# HashMap with ~100 million keys, still constant time?

Does anyone know the answer to this question?

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Yes. To search a hash map with 100 million items added to it, you do this:

1) Calculate the hash of the object you're looking for.
2) Find that bucket
3) Search through that bucket for the item.

(1) is independent of the size of the hash map or number of items in it.
(2) is O(1), assuming a standard hashmap implemented as an array of linked lists.
(3) takes an amount of time related to the number of items in the bucket, which should be approximately (number of items added to hash) / (number of buckets). This part will start at O(1), but will very slowly increase as the number of items begins to greatly exceed the number of buckets.

For almost any purpose, Hash Maps can be considered O(1) for both insertion and retrieval, even with very large data sets, as long as you start with a sufficiently large number of buckets.

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+1 good answer, point (3) is important – Paolo Dec 23 '09 at 16:10
And provided the hash is evenly distributed for your data set. – Yann Schwartz Dec 23 '09 at 16:19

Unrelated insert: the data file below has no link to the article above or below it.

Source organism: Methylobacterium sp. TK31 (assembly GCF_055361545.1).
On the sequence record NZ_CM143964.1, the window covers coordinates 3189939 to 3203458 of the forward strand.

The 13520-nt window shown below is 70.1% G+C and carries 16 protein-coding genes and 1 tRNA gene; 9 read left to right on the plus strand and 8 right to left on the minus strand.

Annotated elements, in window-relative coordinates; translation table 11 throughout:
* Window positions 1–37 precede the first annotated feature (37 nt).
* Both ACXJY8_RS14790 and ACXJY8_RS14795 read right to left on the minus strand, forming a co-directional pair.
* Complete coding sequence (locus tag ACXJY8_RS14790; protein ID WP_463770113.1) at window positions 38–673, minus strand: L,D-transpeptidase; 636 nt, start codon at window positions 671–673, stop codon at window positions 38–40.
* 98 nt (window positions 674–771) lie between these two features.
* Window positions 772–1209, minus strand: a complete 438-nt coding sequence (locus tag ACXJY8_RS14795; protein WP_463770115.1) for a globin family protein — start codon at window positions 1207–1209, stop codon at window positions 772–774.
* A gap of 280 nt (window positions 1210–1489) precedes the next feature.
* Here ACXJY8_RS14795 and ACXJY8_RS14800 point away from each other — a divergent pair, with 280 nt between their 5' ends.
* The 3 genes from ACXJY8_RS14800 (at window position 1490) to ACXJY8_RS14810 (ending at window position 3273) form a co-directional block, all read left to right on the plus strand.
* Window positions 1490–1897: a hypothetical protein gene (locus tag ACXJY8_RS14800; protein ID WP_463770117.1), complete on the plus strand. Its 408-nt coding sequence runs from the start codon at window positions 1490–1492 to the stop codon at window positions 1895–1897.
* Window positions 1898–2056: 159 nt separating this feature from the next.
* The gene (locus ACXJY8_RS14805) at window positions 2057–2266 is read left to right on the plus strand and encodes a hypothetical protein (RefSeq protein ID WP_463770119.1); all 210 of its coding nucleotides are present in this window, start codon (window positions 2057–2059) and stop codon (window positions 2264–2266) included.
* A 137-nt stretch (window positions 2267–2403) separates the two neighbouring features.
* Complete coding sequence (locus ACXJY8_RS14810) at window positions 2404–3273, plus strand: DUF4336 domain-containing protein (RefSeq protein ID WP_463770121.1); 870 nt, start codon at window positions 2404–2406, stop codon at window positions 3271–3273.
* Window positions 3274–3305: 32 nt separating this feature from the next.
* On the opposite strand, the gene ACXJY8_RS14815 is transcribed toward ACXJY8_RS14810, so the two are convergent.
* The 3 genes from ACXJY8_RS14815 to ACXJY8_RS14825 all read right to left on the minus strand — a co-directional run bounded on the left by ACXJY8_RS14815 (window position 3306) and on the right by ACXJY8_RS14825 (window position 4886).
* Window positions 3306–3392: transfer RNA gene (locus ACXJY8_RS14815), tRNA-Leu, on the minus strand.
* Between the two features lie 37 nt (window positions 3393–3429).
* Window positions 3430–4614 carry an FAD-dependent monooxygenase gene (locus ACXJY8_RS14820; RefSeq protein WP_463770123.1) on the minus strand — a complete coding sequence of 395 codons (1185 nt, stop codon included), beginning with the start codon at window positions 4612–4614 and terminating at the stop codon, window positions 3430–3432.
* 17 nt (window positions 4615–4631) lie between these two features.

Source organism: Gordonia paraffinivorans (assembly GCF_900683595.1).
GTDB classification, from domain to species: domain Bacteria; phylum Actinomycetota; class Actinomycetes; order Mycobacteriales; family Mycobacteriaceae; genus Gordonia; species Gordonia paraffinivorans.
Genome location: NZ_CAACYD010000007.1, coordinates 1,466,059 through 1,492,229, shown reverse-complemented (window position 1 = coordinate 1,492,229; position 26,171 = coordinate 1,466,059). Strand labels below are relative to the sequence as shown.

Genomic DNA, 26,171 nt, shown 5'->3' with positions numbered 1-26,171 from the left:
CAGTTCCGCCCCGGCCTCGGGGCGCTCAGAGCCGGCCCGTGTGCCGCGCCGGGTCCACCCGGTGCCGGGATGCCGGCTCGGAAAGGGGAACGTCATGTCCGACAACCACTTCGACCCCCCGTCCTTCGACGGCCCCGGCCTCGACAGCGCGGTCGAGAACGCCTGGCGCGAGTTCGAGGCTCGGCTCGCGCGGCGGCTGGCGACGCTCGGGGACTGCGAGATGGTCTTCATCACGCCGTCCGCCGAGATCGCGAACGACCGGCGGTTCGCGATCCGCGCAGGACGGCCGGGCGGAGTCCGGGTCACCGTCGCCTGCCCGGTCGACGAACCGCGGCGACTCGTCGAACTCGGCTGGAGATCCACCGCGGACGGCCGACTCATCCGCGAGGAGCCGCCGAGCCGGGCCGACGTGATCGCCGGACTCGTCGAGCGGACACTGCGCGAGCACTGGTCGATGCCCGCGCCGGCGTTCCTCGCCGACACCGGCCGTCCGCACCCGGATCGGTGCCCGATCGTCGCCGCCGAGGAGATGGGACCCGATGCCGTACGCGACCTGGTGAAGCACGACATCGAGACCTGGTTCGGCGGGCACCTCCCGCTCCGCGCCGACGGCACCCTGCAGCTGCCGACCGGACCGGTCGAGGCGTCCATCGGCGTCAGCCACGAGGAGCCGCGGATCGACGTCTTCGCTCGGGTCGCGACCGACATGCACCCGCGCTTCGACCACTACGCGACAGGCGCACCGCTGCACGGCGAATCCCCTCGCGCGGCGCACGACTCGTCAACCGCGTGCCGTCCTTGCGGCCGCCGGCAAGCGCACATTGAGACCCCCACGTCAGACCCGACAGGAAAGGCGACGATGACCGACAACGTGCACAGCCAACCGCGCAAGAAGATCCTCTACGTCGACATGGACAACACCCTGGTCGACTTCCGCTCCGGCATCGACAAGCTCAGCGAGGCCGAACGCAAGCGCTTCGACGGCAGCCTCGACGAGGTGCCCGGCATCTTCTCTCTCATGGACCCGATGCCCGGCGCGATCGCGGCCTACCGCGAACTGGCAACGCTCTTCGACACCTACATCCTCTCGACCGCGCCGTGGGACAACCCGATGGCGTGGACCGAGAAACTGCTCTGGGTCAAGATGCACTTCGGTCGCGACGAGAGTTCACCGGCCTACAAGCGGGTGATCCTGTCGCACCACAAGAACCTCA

is there a way to increase the number of buckets in C++ so that each bucket only has 1 element? – SuperString Dec 23 '09 at 22:30
@Danny: That depends on your hash map algorithm. I'm not familiar with the C++ STL (assuming that's what you're using), so I can't say. That said, increasing to the point where each bucket only has one element is overkill - the Birthday Paradox says that for 100 million elements, you'd need a hash map with quadrillions of entries to avoid duplicates, assuming a properly distributed random hash. – Aric TenEyck Dec 23 '09 at 22:45
You could use dynamic perfect hashing. en.wikipedia.org/wiki/Dynamic_perfect_hashing – Michael Munsey Apr 21 '10 at 23:01

Yes, still constant time (amortized).

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what does amortized mean – SuperString Dec 23 '09 at 15:56
In theory... Memory paging could be an issue. Unlikely but possible. – Matthew Whited Dec 23 '09 at 15:56
Amortized means that some individual inserts may take a longer time than others, but the average time remains constant. – JSBձոգչ Dec 23 '09 at 15:57
It means that some accesses will take longer, but if you look at the performance over all queries the running time is O(1). That is, that over a sequence of accesses the average access time will be constant: en.wikipedia.org/wiki/Amortized_analysis – tvanfosson Dec 23 '09 at 15:59